When it comes to online security, people are the new perimeter. In the past businesses would often rely on technology and processes to protect their confidential information; firewalls and security gateways were the heart of most organisations’ security infrastructure. But with human error causing around 90% of data breaches it’s easy to imagine how many incidents could be avoided by empowering end users to practice good cyber habits when at work.
Training your staff, your managers and your leadership team on how to stay safe online helps build cyber resiliency from top to bottom. Being able to understand the risk cyber threats present, and how to deal with these, not only protects your company from breaches but helps your leadership team put robust response plans in place, so your business has the best chance of recovering from a hit.
Whenever you are designing a cyber security awareness programme, make sure your education programmes encompass all areas of the business, to ensure various different levels of your organisation are geared towards the same cyber safety goals.
Many cyber-attacks rely on people clicking on links or downloading something that gives the attacker access into a network or system. Attackers often target businesses through their staff — using phishing campaigns, for example. Training your staff to understand the kind of security risks your business faces will make them more likely to identify potential attacks and report them before any damage can be done.
While some organisations have comprehensive written policies and procedures in place, it’s unlikely that most staff will read, absorb and retain all the information enclosed. A better approach is to use interactive, engaging training sessions with real world examples that will help make cyber security concepts more accessible and relateable. The ‘gamification’ of training is a great way to help people remember information and will help ensure employees adopt the learning into their everyday work habits.
Cyber security isn’t just a matter for the CISO, or the IT department. It’s an area of risk that can potentially impact every level of the business, like health and safety, and therefore needs support from the wider business to be fully integrated into your company culture. One effective way to address this challenge is to create security champions within your organisation who can act as the voice of security in any team, project or business unit.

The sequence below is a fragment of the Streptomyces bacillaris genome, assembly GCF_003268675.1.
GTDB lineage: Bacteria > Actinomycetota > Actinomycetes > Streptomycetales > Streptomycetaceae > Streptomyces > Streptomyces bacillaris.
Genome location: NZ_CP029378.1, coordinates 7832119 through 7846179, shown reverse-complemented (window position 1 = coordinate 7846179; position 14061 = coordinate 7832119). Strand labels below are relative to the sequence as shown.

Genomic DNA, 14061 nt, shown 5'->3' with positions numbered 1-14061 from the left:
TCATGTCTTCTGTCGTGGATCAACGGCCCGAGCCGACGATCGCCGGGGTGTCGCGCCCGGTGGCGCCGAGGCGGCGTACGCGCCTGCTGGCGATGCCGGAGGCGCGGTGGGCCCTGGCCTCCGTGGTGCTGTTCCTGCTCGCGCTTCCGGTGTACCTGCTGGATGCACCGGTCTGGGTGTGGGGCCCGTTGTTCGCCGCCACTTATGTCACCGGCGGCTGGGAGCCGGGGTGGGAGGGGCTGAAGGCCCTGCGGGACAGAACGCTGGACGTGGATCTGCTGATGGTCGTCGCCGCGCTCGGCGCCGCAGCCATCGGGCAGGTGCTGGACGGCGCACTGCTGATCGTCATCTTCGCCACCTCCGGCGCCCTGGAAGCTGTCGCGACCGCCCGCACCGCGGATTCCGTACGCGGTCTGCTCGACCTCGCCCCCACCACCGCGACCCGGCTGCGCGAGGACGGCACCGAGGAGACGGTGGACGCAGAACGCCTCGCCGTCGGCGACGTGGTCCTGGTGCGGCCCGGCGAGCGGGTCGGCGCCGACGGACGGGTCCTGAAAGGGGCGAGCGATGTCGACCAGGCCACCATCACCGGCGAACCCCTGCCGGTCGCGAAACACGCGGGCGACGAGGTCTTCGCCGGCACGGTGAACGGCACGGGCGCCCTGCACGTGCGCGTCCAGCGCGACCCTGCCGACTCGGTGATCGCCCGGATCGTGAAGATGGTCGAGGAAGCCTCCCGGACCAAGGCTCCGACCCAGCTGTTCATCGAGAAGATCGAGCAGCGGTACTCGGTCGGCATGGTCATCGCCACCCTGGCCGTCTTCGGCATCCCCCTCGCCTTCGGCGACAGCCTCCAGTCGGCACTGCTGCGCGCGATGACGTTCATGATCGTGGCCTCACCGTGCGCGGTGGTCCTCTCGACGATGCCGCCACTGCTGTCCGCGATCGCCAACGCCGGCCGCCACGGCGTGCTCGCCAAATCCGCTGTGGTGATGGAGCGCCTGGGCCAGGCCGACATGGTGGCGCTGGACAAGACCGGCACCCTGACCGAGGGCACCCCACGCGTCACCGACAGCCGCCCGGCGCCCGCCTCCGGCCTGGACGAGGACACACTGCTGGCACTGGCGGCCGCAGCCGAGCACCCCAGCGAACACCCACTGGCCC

OWASP recommends regularly conducting workshops and information sessions for your champions, as a forum to share security best practices and educate on new threats, discuss your company’s security posture, and gain buy-in for new strategies being implemented. This is an effective way to support the culture change needed to embed security into your operations and amplify the efforts of the IT department and security leader.
Boards and directors
With data breaches and cyber-attacks posing the risk of both financial and reputation loss, cyber security awareness must be elevated to director level to be truly addressed. Boards can no longer rely on having one technology minded director at the table. All members must comprehend what digital risks their organisations face to know what they should be asking of their management teams when planning for or responding to breaches. Having a robust knowledge of cyber security concepts helps boards make better strategic decisions and gives directors the confidence to gauge the maturity of their organisation’s cyber security posture.
Aura Infosec offers comprehensive security training and education programmes for organisations, tailored to your specific needs. Click here for more information.